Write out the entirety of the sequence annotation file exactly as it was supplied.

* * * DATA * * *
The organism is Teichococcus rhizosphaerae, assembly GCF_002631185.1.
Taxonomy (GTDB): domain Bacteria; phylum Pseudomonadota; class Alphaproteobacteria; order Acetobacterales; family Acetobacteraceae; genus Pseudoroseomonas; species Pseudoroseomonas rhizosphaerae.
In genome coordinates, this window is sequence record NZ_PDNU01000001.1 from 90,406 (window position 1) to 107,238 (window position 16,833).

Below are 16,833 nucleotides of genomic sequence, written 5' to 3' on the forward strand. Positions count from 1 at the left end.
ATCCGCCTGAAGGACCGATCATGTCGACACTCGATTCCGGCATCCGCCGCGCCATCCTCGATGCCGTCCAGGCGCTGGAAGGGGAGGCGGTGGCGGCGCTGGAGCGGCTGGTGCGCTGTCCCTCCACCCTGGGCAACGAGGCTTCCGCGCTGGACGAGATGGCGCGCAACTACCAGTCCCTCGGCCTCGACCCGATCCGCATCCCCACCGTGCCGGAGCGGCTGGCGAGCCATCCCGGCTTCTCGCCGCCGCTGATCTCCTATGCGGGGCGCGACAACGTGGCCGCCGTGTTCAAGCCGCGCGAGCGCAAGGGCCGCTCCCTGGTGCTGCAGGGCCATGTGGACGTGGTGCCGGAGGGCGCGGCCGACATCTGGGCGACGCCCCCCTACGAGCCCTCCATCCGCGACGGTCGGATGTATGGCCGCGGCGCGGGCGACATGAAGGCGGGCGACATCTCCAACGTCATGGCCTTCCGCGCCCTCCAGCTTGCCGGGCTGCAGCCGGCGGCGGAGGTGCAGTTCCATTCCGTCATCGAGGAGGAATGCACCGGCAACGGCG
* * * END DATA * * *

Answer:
The organism is Teichococcus rhizosphaerae, assembly GCF_002631185.1.
Taxonomy (GTDB): domain Bacteria; phylum Pseudomonadota; class Alphaproteobacteria; order Acetobacterales; family Acetobacteraceae; genus Pseudoroseomonas; species Pseudoroseomonas rhizosphaerae.
In genome coordinates, this window is sequence record NZ_PDNU01000001.1 from 90,406 (window position 1) to 107,238 (window position 16,833).

Below are 16,833 nucleotides of genomic sequence, written 5' to 3' on the forward strand. Positions count from 1 at the left end.
ATCCGCCTGAAGGACCGATCATGTCGACACTCGATTCCGGCATCCGCCGCGCCATCCTCGATGCCGTCCAGGCGCTGGAAGGGGAGGCGGTGGCGGCGCTGGAGCGGCTGGTGCGCTGTCCCTCCACCCTGGGCAACGAGGCTTCCGCGCTGGACGAGATGGCGCGCAACTACCAGTCCCTCGGCCTCGACCCGATCCGCATCCCCACCGTGCCGGAGCGGCTGGCGAGCCATCCCGGCTTCTCGCCGCCGCTGATCTCCTATGCGGGGCGCGACAACGTGGCCGCCGTGTTCAAGCCGCGCGAGCGCAAGGGCCGCTCCCTGGTGCTGCAGGGCCATGTGGACGTGGTGCCGGAGGGCGCGGCCGACATCTGGGCGACGCCCCCCTACGAGCCCTCCATCCGCGACGGTCGGATGTATGGCCGCGGCGCGGGCGACATGAAGGCGGGCGACATCTCCAACGTCATGGCCTTCCGCGCCCTCCAGCTTGCCGGGCTGCAGCCGGCGGCGGAGGTGCAGTTCCATTCCGTCATCGAGGAGGAATGCACCGGCAACGGCG